What an education secretary should not be | Inquirer Opinion
Kris-Crossing Mindanao

What an education secretary should not be

What an education secretary should not be

Basic education is at the core of a country’s overall social development. Institutions tasked to carry out the mission of educating a country’s children must ensure that character formation is hardwired into the mindsets of our youth, starting at their early education levels. Self-discipline, concern and empathy for others, recognition and tolerance for diversity, honesty and trustworthiness, rationality in the things we do; and living in harmony with nature—both its living and nonliving elements—are among the basic values that are forged early in life, not later. Values are harder to catch later in life, especially when such values have established for some people a comfortable and opulent lifestyle.

Forging desired ideals of a future where values of inclusion, tolerance for diversity, and just and fair treatment of other people begin early in people’s minds, including strength of character. All these are formed when minds are still in their malleable stage; when these are still soft and bendable to any ideal parents and teachers would like to instill in them.

When individuals are at their adult stage, it would be challenging to change their deeply ingrained mindsets, let alone make them unlearn whatever flawed values they have picked up early in life, from both their parents and teachers in early education.

Values are better caught than taught, as an old proverb goes. Another learning dictum also tells us that we cannot give what we do not have.


Hence, it is important for a country to have an education leader who is knowledgeable in the principles of learning, re-learning, and unlearning so she can steer the department accordingly.

We do not need an education leader who does not believe that honesty is a value to be ingrained in young minds. Nor do we need a leader who believes that public schools are being used to influence young minds toward insurgency, thus her flawed thinking that such schools should be put under surveillance, and, therefore, demands a huge budget for so-called confidential funds. Definitely, we do not want a leader who is allergic to being questioned on how a huge budget of P125 million of confidential funds was disbursed swiftly—in a matter of 11 days only.

We also do not want a leader in education who puts up an image of being “compassionate” to young learners when she visits them in their schools, trying to project a populist image of being close to these impressionable youngsters even if she sits at the highest post in the country’s education hierarchy.

Nor do we need a leader who tends to use physical, brute strength when trying to show her concern for the “masa”—using her powerful fists to inflict a painful jab at one of her employees when she was a local chief executive before becoming a high-ranking national government official.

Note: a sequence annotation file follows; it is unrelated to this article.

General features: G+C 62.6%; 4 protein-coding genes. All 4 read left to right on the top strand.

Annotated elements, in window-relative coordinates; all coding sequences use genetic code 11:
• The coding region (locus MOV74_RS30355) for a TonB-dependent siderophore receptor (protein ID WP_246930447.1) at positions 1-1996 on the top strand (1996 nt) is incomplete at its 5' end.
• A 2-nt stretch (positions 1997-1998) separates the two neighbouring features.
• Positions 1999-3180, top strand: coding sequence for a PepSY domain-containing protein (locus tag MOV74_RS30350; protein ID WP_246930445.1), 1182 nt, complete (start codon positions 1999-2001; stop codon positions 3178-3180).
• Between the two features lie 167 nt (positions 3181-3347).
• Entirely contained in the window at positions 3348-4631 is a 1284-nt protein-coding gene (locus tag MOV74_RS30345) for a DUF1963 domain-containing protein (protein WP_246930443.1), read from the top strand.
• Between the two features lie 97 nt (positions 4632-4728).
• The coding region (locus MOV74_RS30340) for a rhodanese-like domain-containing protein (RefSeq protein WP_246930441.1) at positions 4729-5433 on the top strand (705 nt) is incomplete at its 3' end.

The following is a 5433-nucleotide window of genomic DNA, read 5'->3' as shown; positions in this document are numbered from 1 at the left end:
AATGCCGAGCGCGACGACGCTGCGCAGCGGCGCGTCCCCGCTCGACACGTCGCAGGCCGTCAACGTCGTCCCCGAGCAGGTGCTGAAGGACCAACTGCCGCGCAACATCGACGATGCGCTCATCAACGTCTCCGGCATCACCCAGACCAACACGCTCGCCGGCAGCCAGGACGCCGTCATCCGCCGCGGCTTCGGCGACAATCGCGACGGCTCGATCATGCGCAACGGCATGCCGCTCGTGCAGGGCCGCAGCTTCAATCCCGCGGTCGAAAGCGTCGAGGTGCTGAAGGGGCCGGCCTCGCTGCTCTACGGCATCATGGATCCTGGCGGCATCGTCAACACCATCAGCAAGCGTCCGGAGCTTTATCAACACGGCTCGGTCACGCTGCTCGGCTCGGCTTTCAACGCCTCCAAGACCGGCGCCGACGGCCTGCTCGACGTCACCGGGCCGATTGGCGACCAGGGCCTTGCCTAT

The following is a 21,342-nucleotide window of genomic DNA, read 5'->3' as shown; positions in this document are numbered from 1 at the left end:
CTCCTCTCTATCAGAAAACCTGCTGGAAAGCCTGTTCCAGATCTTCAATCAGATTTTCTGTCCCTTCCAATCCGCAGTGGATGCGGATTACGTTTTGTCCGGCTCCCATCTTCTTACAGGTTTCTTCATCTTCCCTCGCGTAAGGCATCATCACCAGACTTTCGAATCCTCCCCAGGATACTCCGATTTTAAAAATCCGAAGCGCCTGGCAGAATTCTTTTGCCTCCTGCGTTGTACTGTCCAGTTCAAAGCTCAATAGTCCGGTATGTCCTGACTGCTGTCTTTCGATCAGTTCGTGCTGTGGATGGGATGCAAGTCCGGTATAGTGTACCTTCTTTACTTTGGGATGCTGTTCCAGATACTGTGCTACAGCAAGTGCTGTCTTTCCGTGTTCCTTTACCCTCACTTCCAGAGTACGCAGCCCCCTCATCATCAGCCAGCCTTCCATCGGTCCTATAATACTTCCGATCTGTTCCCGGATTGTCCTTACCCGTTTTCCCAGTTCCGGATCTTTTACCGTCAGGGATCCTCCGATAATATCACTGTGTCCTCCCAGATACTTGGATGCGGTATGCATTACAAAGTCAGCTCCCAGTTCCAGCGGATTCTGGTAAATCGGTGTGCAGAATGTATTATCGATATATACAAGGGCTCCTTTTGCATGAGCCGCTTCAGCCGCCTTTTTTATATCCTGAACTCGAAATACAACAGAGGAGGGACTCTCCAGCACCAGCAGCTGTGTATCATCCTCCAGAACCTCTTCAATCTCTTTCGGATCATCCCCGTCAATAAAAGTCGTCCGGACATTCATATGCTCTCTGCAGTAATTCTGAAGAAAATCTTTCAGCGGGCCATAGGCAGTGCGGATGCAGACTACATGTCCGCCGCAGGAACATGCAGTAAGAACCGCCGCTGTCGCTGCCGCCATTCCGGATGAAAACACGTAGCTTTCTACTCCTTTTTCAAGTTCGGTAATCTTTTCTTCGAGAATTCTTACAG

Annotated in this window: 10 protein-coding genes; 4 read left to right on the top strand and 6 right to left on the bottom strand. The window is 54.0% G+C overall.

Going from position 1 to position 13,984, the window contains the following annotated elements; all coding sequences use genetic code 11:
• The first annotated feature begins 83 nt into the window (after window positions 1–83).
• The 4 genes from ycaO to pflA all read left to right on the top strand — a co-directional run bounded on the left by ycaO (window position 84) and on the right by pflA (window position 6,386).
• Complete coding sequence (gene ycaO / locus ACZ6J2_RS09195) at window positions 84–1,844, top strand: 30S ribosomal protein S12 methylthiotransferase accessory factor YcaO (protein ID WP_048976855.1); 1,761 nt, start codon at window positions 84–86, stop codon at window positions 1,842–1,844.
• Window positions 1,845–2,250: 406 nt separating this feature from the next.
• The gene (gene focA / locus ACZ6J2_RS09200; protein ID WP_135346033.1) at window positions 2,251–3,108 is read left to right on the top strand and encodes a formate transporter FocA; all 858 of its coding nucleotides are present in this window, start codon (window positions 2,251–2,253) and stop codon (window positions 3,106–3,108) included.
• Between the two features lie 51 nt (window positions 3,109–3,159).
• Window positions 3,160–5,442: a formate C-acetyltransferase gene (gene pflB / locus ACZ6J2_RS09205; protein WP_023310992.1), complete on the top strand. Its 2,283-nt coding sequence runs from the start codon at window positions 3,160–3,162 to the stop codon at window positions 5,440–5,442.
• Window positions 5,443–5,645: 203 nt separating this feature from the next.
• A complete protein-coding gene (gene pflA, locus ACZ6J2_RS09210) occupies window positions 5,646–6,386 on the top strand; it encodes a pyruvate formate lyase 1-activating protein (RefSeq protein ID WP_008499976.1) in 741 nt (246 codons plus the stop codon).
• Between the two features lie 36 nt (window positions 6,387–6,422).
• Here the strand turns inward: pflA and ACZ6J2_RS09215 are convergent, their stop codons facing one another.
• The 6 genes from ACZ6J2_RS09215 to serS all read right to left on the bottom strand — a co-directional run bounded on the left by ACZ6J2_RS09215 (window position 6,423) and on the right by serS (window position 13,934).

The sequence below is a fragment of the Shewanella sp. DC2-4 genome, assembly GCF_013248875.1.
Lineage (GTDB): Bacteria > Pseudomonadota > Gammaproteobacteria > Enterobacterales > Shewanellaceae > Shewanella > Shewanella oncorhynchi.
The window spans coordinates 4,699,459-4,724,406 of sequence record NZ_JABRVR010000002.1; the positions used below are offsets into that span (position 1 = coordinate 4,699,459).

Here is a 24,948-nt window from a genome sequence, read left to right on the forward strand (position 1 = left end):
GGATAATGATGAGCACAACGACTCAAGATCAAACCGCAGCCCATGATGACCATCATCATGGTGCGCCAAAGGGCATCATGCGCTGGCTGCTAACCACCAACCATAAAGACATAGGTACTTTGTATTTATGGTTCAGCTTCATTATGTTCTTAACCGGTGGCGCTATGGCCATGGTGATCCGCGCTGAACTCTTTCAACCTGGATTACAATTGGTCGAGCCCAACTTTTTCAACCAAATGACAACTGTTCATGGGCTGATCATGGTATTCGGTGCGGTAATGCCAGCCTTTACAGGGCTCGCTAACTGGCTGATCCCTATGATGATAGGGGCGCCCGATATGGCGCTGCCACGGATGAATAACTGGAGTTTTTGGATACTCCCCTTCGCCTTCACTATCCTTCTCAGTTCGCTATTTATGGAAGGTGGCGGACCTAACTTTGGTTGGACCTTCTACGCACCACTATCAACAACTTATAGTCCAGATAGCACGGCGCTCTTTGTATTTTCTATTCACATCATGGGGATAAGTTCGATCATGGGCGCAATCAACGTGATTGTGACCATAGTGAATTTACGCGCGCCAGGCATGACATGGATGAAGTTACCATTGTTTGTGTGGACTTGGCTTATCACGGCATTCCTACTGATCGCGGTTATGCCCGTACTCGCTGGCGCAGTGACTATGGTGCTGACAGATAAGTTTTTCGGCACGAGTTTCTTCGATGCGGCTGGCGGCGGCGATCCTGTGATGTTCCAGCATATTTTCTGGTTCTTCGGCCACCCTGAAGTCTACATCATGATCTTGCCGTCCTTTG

And definitely, we do not look for a political butterfly to take on one of the country’s biggest and most influential positions. One who switches political loyalty in the guise of being able to “serve the country” better is someone we cannot trust to be loyal to the country’s throngs of impoverished people. Aligning with those involved in anomalies and irregularities in running the national bureaucracy is already indicative of the kind of character a politician has—after all, it takes one to know one; it takes a thief to catch another.

Forging a “marriage of convenience” with another group just to ensure political victory is another undesirable quality of one who leads a bureaucracy devoted to the crucial formative stage of learning among our youth. Such types of alliances will soon fall through the cracks, since the basis for bonding together is not mutual respect; nor is it based on a deep friendship with each other.


We also do not need an education leader who admits that she does not know anything about education, but decided to accept the Department of Education portfolio, even if she coveted another position—that of defense secretary. Both portfolios are of course not within her range of expertise or qualifications to run either department.

Lastly, we do not need a leader in education who is part of a family whose patriarch has created a deep fissure among the entire Philippine constituency through his deadly war on drugs, and his staunch support for one fugitive from the law, and for foreign-based shadowy businesses like Pogos.

The fault of the father is not the fault of his children, and I agree. But when children wallow in the fruits of the faults of their father, and when they support the flawed advocacies of their father, then they are complicit in their father’s faults and are, therefore, manifesting the same flawed values their father has.


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